• The "Source folder"  field should already have the project name "HelloRPiWorld" displayed in it. In the "Source file" field type "HelloRPiWorld.cpp" and click Finish. This will add a HelloRPiWorld.cpp source file to our project. In the source file copy the following C++ code:
 * HelloRPiWorld.cpp

#include <iostream>

using namespace std;

int main (void)
    cout << "Hello RPi Development World !"<< endl;
    return 0;
  • Save your project by clicking on "File->Save".

To build the project click on "Project->Build Project". To clean the project click on "Project->Clean". Take note of the various options under the "Clean dialog box"  that enable multiple projects to be clean at once as well as automatic rebuild.  The output of the compilation/build process should be available for viewing in the "console" tab. Figure 5 shows the Eclipse workspace with the HelloWorld program successfully cross compiled for the Raspberry Pi!!!

Figure 6. HelloWorld program successfully compiled for Raspberry Pi.!!!
Figure 5. HelloWorld program successfully compiled for Raspberry Pi.!!!

The binary file for our HelloWorld application resides in  the "~/workspace/HelloRPiWorld/Debug". Lets go there via a console window with cd:

cd ~/workspace/HelloRPiWorld/Debug/


ls -al

The "HelloRPiWorld" Binary file is highlighted in green. The binary can be executed as follows


but should output the followingerror message "cannot execute binary file". Now type:

file HelloRPiWorld

You should get the following output:

HelloRPiWorld: ELF 32-bit LSB executable, ARM, version 1 (SYSV), dynamically linked (uses shared libs), for GNU/Linux 2.6.26, BuildID[sha1]=0xb37e6eaa466429d015cc334d55f5d46c97c9fc6c, not stripped"

This indicates that the HelloRPiWorld Binary File was compiled for a 32-bit ARM machine and cannot run on an Intel Machine.

Deploying the Binary file onto the Raspberry Pi

To deploy the binary on the Raspberry Pi, make sure that the RPi board is powered and connected to your network. The next step is click on "Window->Show View->Other". This will open a show view window. In this window select the "Remote Systems" folder and then select "Remote Systems Details" and press OK (Figure 6).

Figure 7. Remote system view
Figure 6. Remote system view
  • If the "Remote Systems Details" shows up in the bottom of the workspace, drag it such that its tab shares  the same region as the project explorer tab as shown in Figure 7.
Figure 8. Creating a New Connection
Figure 7. Creating a New Connection
  • Now right click in the "Remote Systems Detail" area and click on "New Connection". In the "Select Remote System Type" window (Figure 8), select "SSH only" then click "Next"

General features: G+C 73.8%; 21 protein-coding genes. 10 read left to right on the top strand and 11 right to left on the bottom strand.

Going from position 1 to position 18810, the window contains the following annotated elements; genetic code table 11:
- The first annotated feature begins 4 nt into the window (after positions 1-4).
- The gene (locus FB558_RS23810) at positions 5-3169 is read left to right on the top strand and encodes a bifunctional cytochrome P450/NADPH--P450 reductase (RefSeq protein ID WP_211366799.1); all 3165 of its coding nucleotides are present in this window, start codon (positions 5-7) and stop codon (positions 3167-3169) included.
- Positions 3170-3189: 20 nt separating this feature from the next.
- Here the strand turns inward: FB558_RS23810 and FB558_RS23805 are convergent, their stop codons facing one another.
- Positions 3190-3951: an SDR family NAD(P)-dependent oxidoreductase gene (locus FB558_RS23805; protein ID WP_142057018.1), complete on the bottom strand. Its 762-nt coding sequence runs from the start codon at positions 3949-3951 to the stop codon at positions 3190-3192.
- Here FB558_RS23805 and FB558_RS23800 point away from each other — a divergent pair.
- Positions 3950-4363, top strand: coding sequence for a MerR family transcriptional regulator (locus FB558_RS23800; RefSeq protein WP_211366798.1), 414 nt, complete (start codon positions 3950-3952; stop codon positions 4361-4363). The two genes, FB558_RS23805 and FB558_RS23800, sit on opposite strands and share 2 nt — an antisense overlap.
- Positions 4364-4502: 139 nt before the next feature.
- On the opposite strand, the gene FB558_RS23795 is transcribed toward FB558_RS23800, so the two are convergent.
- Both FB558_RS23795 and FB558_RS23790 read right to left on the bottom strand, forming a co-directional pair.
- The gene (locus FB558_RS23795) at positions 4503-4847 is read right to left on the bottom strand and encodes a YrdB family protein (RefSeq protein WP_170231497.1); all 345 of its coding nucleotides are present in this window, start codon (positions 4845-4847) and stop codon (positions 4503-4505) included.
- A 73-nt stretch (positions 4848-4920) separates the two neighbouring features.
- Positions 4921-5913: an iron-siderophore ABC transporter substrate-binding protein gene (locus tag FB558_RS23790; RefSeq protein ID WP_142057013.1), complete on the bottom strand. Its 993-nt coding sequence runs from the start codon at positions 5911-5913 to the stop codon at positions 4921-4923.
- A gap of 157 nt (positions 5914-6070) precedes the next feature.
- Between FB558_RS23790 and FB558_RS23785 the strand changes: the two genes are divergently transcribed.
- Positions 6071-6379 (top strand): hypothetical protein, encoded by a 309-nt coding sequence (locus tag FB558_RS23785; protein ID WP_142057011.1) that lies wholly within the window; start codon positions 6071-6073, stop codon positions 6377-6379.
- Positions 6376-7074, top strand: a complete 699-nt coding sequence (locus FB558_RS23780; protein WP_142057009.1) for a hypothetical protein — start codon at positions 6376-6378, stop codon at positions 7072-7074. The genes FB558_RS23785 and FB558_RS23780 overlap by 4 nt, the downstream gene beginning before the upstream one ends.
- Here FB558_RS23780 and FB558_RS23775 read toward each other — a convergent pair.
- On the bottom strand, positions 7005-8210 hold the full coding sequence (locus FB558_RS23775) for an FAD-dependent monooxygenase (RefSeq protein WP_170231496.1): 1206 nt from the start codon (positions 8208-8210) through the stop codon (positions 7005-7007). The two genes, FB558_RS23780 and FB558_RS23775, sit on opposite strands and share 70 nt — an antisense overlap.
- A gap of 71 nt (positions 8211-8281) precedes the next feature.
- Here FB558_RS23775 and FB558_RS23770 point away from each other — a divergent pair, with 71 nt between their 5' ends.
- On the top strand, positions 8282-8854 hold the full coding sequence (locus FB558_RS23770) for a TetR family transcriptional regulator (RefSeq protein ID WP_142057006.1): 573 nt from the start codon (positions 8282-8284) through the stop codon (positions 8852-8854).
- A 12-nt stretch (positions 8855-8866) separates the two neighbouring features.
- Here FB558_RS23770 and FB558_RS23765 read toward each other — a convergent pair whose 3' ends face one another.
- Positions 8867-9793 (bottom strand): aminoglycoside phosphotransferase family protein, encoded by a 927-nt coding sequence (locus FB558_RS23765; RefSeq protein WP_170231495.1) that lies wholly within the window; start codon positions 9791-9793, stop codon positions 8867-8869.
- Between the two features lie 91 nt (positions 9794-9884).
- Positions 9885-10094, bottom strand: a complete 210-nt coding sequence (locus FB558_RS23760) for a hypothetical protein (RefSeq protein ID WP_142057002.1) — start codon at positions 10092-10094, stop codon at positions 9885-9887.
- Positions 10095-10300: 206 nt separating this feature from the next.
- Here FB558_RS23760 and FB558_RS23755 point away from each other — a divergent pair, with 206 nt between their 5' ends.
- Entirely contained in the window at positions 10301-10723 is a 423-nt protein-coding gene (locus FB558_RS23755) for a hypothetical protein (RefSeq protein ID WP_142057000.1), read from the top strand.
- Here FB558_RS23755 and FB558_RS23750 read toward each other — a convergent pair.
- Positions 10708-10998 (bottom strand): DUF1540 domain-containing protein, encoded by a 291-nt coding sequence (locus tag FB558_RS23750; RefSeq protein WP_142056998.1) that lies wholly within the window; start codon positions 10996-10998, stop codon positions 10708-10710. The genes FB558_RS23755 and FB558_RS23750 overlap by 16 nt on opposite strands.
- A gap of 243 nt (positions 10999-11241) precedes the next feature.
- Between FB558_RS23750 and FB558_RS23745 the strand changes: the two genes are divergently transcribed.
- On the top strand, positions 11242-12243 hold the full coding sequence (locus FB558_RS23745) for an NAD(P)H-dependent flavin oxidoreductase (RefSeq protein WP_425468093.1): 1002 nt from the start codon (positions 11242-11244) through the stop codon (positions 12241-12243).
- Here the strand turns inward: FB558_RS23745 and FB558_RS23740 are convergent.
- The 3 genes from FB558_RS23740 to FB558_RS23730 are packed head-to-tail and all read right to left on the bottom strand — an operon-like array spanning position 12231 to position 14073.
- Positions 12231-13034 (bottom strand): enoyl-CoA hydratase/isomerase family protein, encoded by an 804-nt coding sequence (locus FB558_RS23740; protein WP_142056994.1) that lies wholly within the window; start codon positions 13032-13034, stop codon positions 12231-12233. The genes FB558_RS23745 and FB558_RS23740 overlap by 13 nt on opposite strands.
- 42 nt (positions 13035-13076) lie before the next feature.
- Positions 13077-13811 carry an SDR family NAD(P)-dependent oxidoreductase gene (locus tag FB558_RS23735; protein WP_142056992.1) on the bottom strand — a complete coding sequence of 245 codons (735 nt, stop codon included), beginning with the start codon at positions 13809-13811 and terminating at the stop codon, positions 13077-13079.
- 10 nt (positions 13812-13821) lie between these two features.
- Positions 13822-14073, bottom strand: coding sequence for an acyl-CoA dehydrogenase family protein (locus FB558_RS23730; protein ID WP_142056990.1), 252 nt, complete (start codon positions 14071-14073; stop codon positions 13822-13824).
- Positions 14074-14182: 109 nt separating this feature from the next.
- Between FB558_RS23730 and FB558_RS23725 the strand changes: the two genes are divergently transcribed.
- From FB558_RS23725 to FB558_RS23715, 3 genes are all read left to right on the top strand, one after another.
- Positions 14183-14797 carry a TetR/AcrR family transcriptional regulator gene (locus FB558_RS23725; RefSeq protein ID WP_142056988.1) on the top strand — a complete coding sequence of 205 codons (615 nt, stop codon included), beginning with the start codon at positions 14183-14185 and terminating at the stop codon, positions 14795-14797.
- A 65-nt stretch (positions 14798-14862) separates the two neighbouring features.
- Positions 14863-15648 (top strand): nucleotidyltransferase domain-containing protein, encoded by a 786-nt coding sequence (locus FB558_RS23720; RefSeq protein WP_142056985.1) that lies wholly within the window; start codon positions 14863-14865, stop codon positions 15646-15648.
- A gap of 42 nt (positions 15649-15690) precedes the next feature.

Figure 9. Select remote system type
Figure 8. Select remote system type

Figure 10. Remote SSH only system connection
Figure 9. Remote SSH only system connection[/caption]
  • At this point a second device (Raspberry Pi) shows up in the "Remote Systems Detail" tab (Figure 10). Right click on the Raspberry Pi resource and click connect. You will be prompted to enter the username and password. Make sure that you utilize "username:pi" and "password:raspberry" (if you haven't changed the default password). You may get a warning windows asking you if you are sure that you want to accept this connection. Affirm that you want to proceed with the connection. At this point you should be connected to your RPi from Eclipse.
Figure 11. Starting an SSH terminal in Eclipse
Figure 10. Starting an SSH terminal in Eclipse
  • Right click on the Raspberry Pi resource again  in the "Remote Systems Detail" tab and click on the "Show in Remote Systems View". This will open a "Remote Systems" tab in the same region of the workspace. In this tab, one can navigate the root file systems of both the Local Linux OS and that of the Raspbian/Raspberry Pi.
  • Locate the HelloWorld Binary file on our local desktop PC and drag it to the home directory on the Raspberry Pi (You could also right click on the binary and click on "Copy" and then right click on the home folder in the Raspberry Pi and click "Paste". This effectively copies the binary file to the home directory of the Raspberry Pi.
Figure 12. Launch Terminal
Figure 11. Launch Terminal
  • Now right click on the SSH terminal icon under the Raspberry Pi icon (Figure 11) in the  "Remote Systems" and select "Launch Terminal" . This should launch a terminal window in the bottom of the Eclipse workspace (Figure 12). This is basically a console / terminal window connected to the Raspberry Pi via SSH.

Figure 13. Running the HelloRPiWorld binary on the Raspberry Pi via an eclipse's SSH terminal Figure 12. Running the HelloRPiWorld binary on the Raspberry Pi via an eclipse's SSH terminal

  • In the terminal window type
ls -al

to confirm that the "HelloWorld" binary indeed got copied into the home directory of the Raspberry Pi's root file system. Then change the "HelloWorld" binary's permission to make it executable:

chmod +x HelloWorld
  • Finally type

You should see the output shown in Figure 12 :"Hello RPi Development World !"

  • Congratulations!!! You just developed and ran your first cross compiled application for the Raspberry Pi.!!!!
  • To remotely debug your applications on the Raspberry Pi from Eclipse, check out this blog entry!